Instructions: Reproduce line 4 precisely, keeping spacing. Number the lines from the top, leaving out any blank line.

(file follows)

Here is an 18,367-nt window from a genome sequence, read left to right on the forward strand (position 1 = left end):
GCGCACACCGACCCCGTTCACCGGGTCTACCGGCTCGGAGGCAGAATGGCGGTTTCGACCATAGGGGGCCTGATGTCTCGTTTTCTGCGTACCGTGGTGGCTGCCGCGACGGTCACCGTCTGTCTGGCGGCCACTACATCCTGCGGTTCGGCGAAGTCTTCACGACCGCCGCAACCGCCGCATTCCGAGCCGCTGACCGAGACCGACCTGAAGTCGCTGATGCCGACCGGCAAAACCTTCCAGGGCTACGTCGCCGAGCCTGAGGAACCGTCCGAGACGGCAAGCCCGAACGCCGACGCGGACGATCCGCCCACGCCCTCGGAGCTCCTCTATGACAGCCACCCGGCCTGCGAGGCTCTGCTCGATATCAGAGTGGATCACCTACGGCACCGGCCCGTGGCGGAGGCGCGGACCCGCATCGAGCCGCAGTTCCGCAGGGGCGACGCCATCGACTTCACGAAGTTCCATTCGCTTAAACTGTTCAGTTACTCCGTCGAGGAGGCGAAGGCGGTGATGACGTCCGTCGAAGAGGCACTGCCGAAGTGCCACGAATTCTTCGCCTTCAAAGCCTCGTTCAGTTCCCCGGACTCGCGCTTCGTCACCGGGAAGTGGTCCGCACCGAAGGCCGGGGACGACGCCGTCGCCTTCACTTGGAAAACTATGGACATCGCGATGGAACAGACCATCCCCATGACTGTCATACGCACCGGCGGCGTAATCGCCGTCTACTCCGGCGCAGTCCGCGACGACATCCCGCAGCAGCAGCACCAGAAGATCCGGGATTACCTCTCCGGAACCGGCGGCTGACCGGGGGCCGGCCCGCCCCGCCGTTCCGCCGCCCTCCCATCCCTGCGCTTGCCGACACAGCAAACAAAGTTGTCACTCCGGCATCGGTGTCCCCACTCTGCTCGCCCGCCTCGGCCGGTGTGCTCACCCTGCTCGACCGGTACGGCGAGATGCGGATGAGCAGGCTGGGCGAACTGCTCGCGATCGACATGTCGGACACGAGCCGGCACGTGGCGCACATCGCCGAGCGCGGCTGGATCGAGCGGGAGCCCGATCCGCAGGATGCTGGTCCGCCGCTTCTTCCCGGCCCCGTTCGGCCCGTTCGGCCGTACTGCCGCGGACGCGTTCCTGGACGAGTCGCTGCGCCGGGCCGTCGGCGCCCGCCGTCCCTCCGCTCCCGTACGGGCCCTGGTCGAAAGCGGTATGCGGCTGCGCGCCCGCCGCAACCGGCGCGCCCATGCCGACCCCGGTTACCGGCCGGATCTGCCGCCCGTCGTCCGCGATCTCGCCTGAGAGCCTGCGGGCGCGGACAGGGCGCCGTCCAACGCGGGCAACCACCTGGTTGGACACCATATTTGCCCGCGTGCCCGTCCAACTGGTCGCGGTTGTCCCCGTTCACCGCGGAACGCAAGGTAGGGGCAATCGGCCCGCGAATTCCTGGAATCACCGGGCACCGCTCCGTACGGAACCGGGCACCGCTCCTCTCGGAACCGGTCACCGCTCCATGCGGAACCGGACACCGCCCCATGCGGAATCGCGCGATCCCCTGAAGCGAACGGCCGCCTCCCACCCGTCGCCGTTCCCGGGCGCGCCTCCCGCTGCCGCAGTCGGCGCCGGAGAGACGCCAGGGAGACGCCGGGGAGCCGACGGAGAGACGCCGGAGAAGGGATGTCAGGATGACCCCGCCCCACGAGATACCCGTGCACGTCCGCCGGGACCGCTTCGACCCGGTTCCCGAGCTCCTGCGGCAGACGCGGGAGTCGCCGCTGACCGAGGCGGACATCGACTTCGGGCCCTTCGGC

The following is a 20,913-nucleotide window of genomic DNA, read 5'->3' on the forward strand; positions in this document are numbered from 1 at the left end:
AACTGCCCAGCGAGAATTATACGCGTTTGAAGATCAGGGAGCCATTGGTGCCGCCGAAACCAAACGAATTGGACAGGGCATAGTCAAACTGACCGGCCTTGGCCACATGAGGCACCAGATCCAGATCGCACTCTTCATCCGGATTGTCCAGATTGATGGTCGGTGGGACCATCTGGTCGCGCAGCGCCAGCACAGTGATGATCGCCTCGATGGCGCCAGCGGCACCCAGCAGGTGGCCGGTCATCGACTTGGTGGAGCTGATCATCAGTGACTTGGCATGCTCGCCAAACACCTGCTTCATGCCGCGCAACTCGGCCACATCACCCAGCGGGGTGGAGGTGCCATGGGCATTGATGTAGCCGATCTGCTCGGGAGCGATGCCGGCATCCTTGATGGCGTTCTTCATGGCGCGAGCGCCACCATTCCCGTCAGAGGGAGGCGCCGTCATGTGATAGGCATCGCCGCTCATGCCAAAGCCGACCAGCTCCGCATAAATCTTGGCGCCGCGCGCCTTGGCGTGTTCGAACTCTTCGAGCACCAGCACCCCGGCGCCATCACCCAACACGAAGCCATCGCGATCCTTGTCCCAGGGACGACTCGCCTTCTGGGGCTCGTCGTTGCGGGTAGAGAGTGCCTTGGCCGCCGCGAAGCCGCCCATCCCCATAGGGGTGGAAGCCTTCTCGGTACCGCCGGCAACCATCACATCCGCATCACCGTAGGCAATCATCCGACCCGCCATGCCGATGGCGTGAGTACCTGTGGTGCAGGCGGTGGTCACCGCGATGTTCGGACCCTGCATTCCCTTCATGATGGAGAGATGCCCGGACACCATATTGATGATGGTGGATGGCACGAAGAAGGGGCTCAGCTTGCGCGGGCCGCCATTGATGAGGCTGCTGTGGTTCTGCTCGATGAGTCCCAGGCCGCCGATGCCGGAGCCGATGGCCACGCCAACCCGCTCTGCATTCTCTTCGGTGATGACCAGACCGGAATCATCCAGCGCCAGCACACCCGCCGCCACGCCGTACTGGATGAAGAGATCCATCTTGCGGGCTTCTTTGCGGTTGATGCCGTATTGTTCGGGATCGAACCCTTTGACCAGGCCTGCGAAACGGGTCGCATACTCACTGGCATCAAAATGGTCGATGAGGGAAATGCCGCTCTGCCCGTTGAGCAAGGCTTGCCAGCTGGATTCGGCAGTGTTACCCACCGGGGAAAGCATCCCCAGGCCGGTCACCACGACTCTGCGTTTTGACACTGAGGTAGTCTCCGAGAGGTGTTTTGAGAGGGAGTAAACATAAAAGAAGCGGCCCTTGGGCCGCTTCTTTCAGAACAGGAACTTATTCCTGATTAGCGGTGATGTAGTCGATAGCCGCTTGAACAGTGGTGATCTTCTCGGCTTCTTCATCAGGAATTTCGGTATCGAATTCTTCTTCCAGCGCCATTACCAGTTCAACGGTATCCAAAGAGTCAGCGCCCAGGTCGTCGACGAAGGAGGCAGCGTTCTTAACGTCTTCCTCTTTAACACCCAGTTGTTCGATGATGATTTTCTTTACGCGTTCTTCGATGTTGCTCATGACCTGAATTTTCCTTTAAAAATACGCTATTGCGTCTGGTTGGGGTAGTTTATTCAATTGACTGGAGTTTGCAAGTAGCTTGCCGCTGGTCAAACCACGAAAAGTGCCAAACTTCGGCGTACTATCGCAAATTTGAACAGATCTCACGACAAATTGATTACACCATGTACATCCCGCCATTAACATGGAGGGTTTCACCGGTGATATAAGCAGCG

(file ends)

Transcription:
AACTGCCCAGCGAGAATTATACGCGTTTGAAGATCAGGGAGCCATTGGTGCCGCCGAAACCAAACGAATTGGACAGGGCATAGTCAAACTGACCGGCCTTGGCCACATGAGGCACCAGATCCAGATCGCACTCTTCATCCGGATTGTCCAGATTGATGGTCGGTGGGACCATCTGGTCGCGCAGCGCCAGCACAGTGATGATCGCCTCGATGGCGCCAGCGGCACCCAGCAGGTGGCCGGTCATCGACTTGGTGGAGCTGATCATCAGTGACTTGGCATGCTCGCCAAACACCTGCTTCATGCCGCGCAACTCGGCCACATCACCCAGCGGGGTGGAGGTGCCATGGGCATTGATGTAGCCGATCTGCTCGGGAGCGATGCCGGCATCCTTGATGGCGTTCTTCATGGCGCGAGCGCCACCATTCCCGTCAGAGGGAGGCGCCGTCATGTGATAGGCATCGCCGCTCATGCCAAAGCCGACCAGCTCCGCATAAATCTTGGCGCCGCGCGCCTTGGCGTGTTCGAACTCTTCGAGCACCAGCACCCCGGCGCCATCACCCAACACGAAGCCATCGCGATCCTTGTCCCAGGGACGACTCGCCTTCTGGGGCTCGTCGTTGCGGGTAGAGAGTGCCTTGGCCGCCGCGAAGCCGCCCATCCCCATAGGGGTGGAAGCCTTCTCGGTACCGCCGGCAACCATCACATCCGCATCACCGTAGGCAATCATCCGACCCGCCATGCCGATGGCGTGAGTACCTGTGGTGCAGGCGGTGGTCACCGCGATGTTCGGACCCTGCATTCCCTTCATGATGGAGAGATGCCCGGACACCATATTGATGATGGTGGATGGCACGAAGAAGGGGCTCAGCTTGCGCGGGCCGCCATTGATGAGGCTGCTGTGGTTCTGCTCGATGAGTCCCAGGCCGCCGATGCCGGAGCCGATGGCCACGCCAACCCGCTCTGCATTCTCTTCGGTGATGACCAGACCGGAATCATCCAGCGCCAGCACACCCGCCGCCACGCCGTACTGGATGAAGAGATCCATCTTGCGGGCTTCTTTGCGGTTGATGCCGTATTGTTCGGGATCGAACCCTTTGACCAGGCCTGCGAAACGGGTCGCATACTCACTGGCATCAAAATGGTCGATGAGGGAAATGCCGCTCTGCCCGTTGAGCAAGGCTTGCCAGCTGGATTCGGCAGTGTTACCCACCGGGGAAAGCATCCCCAGGCCGGTCACCACGACTCTGCGTTTTGACACTGAGGTAGTCTCCGAGAGGTGTTTTGAGAGGGAGTAAACATAAAAGAAGCGGCCCTTGGGCCGCTTCTTTCAGAACAGGAACTTATTCCTGATTAGCGGTGATGTAGTCGATAGCCGCTTGAACAGTGGTGATCTTCTCGGCTTCTTCATCAGGAATTTCGGTATCGAATTCTTCTTCCAGCGCCATTACCAGTTCAACGGTATCCAAAGAGTCAGCGCCCAGGTCGTCGACGAAGGAGGCAGCGTTCTTAACGTCTTCCTCTTTAACACCCAGTTGTTCGATGATGATTTTCTTTACGCGTTCTTCGATGTTGCTCATGACCTGAATTTTCCTTTAAAAATACGCTATTGCGTCTGGTTGGGGTAGTTTATTCAATTGACTGGAGTTTGCAAGTAGCTTGCCGCTGGTCAAACCACGAAAAGTGCCAAACTTCGGCGTACTATCGCAAATTTGAACAGATCTCACGACAAATTGATTACACCATGTACATCCCGCCATTAACATGGAGGGTTTCACCGGTGATATAAGCAGCG